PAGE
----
Friday, December 7, 2018

Gritty: An (accidental) hero.

It goes without saying that I'm a bit of a Minnesota Vikings fan. It's been this way for my lifetime.  Nonetheless, I'm not even going to bother getting excited for them this season and for as long as Kirk Cousins is the quarterback. How I miss Joe Kapp, Fran Tarkenton, Randall Cunningham, Daunte Culpper, Teddy Bridgewater and Case Keenum.  I don't miss Bret Favre. What is less known is that in the 1970s and into the 1980s, the Philadelphia Phillies baseball team was my number two team. I can still name their starting lineup from those years without even taxing my memory bank. Dick Allen, Dave Cash, Larry Bowa, Mike Schmidt, Garry Maddox Bake McBride, Greg Luzinski, Bob Boone, with Steve Carlton and Tug McGraw being the pitching stars. Greg Luzinki, aka the Bull, was my absolute favorite. He had power, hit for average and had some deceptive speed for his size. He played right field and had a unique side way stance to help him get a jump on fly balls to rights. And he had Luzinski calves, always a goal of mine that gets farther and farther away.

The Phillies since those halycon days have had the Phillie Phanatic as their  mascot.  The Phanatic is one of the all-time greats.  I learned this week from a Philadelphia native, that the Phanatic has had the same person in the costume since being introduced.

Earlier this year, the Philadelphia Flyers, a hockey team, introduced their new mascot: Gritty. Gritty's initial introduction was inauspicious to say the least.  As a side note, Gritty and the Phantic have made appearances together. 



Gritty's intro made him/her much beloved and the love has grown exponentially since then. Gritty has become a cultural icon. References to Gritty have been during late night talk shows, Saturday Night Live, and Gritty has even been adopted as the symbol of the left. 

This is a pretty interesting read if you have a moment. How the Left Won the War for Gritty. This article was in the New Yorker.  My friend John and I have been in the Gritty fan club since the get go.  Gritty, by no means, intended to become the left's hero or a cultural phenomenon.  But there it is and Gritty has embraced this role.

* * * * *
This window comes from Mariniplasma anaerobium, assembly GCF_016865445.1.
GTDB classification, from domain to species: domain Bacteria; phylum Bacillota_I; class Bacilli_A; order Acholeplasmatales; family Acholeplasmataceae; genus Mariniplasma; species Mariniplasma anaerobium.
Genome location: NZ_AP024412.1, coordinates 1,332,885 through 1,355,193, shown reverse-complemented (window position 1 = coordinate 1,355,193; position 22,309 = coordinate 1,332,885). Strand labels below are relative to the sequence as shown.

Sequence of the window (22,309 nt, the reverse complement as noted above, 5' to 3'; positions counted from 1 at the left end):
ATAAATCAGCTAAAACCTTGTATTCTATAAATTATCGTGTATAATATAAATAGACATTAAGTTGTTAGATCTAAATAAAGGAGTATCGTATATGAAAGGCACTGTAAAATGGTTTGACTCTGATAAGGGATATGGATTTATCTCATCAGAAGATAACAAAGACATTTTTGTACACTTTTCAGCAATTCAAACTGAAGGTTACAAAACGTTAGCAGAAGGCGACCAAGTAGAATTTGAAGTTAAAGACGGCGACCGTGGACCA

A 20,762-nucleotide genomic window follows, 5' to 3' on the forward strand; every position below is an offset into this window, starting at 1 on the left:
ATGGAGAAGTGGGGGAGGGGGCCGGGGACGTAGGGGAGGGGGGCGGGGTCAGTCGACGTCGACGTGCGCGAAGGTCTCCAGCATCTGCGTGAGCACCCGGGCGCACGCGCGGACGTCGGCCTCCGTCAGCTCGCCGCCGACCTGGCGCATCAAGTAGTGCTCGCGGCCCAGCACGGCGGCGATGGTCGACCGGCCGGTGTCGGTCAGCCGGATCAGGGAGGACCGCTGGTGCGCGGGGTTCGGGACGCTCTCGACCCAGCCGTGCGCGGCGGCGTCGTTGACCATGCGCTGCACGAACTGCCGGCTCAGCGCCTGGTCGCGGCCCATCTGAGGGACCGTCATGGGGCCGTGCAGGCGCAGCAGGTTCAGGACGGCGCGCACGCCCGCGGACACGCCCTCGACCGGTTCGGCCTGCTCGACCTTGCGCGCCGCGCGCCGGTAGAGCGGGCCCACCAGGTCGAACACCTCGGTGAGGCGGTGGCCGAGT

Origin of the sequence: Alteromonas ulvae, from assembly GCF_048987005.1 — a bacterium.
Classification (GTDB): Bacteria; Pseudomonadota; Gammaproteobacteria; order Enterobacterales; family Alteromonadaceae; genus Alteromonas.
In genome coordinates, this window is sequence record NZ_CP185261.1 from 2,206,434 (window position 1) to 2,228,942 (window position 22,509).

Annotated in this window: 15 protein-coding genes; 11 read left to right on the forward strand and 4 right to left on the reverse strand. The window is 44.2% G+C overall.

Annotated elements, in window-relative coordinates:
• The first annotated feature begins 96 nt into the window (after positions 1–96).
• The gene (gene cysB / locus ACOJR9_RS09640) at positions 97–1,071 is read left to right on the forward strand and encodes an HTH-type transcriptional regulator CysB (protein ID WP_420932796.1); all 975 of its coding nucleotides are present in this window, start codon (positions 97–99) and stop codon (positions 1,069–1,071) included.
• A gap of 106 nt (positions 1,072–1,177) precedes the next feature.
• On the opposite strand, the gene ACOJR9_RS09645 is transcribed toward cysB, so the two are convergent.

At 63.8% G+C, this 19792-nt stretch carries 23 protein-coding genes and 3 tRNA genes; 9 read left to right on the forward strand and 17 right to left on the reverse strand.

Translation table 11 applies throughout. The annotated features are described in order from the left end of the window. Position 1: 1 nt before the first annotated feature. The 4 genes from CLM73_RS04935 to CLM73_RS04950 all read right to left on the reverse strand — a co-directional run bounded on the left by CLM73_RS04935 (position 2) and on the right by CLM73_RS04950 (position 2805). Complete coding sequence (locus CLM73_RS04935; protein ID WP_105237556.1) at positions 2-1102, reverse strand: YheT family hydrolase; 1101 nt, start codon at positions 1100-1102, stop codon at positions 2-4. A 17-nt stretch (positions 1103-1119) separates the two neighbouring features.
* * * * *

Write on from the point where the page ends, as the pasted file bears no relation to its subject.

You ask where I am going with this. Sit tight and it will all make sense.  When I was diagnosed, I was angry and depressed.  I didn't want to talk to anyone, so I started my blog as a way to keep family and friends up to date, a particular necessity during the first harrowing 10 months, when were struggling to find a chemo drug that works.  Seven and half years later, the blog carries on, despite my occasional desire to shut it down. This blog has introduced me to many fellow patients, all inspiring and all fighters in their own right.  I've made great friends during this journey. I also have been connected to several cancer and myeloma organizations and participate in a host of events aimed at helping other myeloma patients.  When I quit work last year, I recognized the need to focus my time and energy on my health.  My quality of life really sucked at that point. I also wanted to have more time and energy to volunteer more and to spend time doing whatever the hell I wanted, given I have this myeloma black cloud trailing me 24/7.  Ask any myeloma patient about the emotional challenge of having an incurable cancer hanging over you.  You'd get some common themes by asking this question. 

I suppose this all makes me an advocate, although I'm not sure about this. Last month I was a participant in an on-line panel discussion with a few other folks to talk about our role as advocates.  There's a number of smart and motivated advocates who know a whole lot about this disease. I felt out of place and hung up the phone wondering what the hell I am doing.

In the past couple of months, I've been really wondering what else I am, besides being a cancer patient and possible advocate.  Cancer has become my identity. And I honestly gotta say I am pretty darn sick of it.  It's an understatement to say it's a life changer. Sure it's made me a better person.  I know what's important in my life.  But I need to do more and be more than just a cancer patient.  Recently it hit me that I need to start saying no to invite that come across my digital desk (emails).  I'll say yes to the ones that are important, but for the ones where I don't quite see value, I'm out. It gets overwhelming,  It's serious stuff.  I'm starting to know of far too many friends who succumb to myeloma or other cancers.  Basically I keep myself in denial on my eventual fate. Although right now, denial has taken a back seat to this sucks.